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Genius founders spin out web development agency

Podsix focuses on e-commerce and ERP redevelopment for growing small and medium-sized businesses.

August 30, 2019
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The original software development team for Mobile Defenders spun out into its own group earlier this year to provide the same level of e-commerce development to other companies.

Podsix is the latest brainchild of the founders of Genius Phone Repair, Steve Barnes, Garry VonMyhr and Jordan Notenbaum.

Earlier Business Journal stories have covered the journey of the three founders and how their original phone repair business grew into a family of companies, including Mobile Defenders, a distribution company importing cell phone and tablet parts from overseas; Tech Defenders, which was created specifically to repair and re-sell devices in use by schools; and Sonder Eatery, a farm-to-table restaurant in Hudsonville.

Throughout the growth of these businesses, the group has had to hire a software development team to work on its own enterprise resource management and e-commerce platforms. In a sense, Podsix has been around for several years, but only recently has the in-house team of software developers rebranded itself as a separate company, providing the same services but to companies outside of the Mobile Defenders umbrella.

“They (Podsix) were all employees of our companies, so we beefed up that development team … we took them out of our internal companies and created Podsix to offer the same services and products that have propelled Tech Defenders and Mobile Defenders and Genius Phone Repair to other businesses in the GR area,” said Barnes, who serves as managing partner with Podsix.

The development agency focuses on e-commerce and ERP redevelopment for growing small and medium-sized businesses.

Barnes said the Podsix team is unique because it was born into the distribution space, having previously worked in tech repair and parts supply and helping grow the family of companies to 300 employees and $75 million in revenue a year.

“There’s a lot of antiquated companies out there that are still on QuickBooks for inventory,” Barnes said. “They’re still on spreadsheets, and we want to provide state-of-the-art solutions.”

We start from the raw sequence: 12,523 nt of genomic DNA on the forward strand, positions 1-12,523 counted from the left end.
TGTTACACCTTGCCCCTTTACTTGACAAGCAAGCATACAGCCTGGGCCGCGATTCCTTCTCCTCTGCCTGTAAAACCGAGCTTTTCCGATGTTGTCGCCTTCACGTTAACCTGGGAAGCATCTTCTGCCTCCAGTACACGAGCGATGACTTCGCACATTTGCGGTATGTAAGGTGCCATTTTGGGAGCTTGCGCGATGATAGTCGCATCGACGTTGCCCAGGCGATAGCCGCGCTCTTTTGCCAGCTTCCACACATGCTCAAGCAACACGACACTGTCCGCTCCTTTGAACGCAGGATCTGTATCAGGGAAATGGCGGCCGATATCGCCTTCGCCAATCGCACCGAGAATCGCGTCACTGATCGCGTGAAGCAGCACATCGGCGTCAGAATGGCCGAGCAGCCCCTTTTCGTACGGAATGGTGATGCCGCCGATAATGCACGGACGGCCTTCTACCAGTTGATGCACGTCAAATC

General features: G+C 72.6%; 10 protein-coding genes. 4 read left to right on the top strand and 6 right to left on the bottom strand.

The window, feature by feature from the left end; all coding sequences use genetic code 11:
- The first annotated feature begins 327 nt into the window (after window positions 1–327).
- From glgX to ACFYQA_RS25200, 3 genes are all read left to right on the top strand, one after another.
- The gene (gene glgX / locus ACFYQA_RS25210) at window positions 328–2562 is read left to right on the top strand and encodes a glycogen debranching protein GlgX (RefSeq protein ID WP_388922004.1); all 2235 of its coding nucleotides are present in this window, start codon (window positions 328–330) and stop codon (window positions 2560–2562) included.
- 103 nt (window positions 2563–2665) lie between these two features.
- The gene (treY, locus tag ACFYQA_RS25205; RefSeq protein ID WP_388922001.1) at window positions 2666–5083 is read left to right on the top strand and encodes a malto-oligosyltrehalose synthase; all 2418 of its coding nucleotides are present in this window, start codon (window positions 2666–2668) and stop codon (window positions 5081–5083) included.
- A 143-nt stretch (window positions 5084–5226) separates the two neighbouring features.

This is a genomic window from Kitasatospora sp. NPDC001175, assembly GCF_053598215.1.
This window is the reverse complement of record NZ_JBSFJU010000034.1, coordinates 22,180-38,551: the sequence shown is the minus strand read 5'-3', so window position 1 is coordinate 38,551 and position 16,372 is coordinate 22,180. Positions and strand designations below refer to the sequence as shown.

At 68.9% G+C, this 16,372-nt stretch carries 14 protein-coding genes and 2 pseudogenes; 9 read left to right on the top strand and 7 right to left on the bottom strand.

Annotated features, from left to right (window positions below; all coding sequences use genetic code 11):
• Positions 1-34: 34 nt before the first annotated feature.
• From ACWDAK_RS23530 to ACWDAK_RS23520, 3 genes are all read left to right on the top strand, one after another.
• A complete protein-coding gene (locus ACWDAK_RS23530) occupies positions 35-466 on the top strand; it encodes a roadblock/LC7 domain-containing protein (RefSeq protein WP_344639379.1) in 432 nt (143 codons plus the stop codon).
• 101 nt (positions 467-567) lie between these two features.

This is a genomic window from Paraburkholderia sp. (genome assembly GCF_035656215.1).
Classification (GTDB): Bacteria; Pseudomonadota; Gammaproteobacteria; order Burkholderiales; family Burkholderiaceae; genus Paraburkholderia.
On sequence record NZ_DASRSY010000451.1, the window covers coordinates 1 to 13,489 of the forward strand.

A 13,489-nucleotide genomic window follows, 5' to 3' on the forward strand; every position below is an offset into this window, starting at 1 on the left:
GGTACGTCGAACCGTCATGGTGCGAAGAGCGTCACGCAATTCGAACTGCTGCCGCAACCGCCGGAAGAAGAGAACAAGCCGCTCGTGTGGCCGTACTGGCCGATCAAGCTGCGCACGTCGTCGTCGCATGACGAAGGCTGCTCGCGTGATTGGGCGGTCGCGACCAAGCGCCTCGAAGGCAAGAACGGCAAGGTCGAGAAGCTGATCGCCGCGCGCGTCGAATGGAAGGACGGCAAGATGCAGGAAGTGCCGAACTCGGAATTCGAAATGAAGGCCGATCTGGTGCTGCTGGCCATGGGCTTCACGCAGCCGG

The industries Podsix serves include distribution, wholesale, manufacturing and multisite retail. Since its inception earlier this year, the group has served approximately 20 customers in West Michigan and around the country.

Podsix has a six-step approach to working with clients. The team will discover what the clients’ needs are, design a solution, develop and test the solution, implement the solution, follow up with the client, and review and scale.

Some advanced programs Podsix works on include facial recognition software for efficiency tracking, Amazon Alexa integrations with e-commerce and internet of things buttons, and integrations with e-commerce.

“The way we see online retail moving is through innovation, and technology is only going to continue to be a part of a business as it grows, and the way consumers and businesses buy is changing,” Barnes said.

As an example, voice recognition technology is becoming more of a leader in how people are buying, Barnes said. Podsix had a customer with a product that consumers often repurchase at home.

“Instead of making it a click online experience, I want it to be easy through, ‘Alexa, order this from said client,’” Barnes said.

CPR Cell Phone Repair, another Podsix client, has a website with a high visitor count, but the company wasn’t making any e-commerce sales, Barns said, so Podsix tied the inventory of the CPR franchisees to an e-commerce vendor that was tied to their locations.

With the new e-commerce system, CPR’s inventory was listed online without having to add a distribution center, and customers could order online and pick up their order in-store.

“It allows them to sell more product, get more door swings, without adding any more inventory,” Barnes said.

Barnes said big-box retailers like Dick’s Sporting Goods and Home Depot are staying alive by adopting similar models to slim their inventory and maintain labor productivity.

“If you’re there at about 2 o’clock when there’s not much foot traffic, the workers are picking online orders,” Barnes said. “You’re seeing big-box retailers saying, ‘We’re getting rid of our warehouses, we’re going (to) leaner inventory, but we’re increasing our sales at the same time with less overhead.’”

Even as a separate business, Podsix still services Tech Defenders and Mobile Defenders, which gives it both the flexibility to continue to innovate and bring in more resources.

“Our companies are tech companies, and they’re innovating and growing fast, so that allows us to take the things we’ve learned and apply them to other places,” Barnes said.

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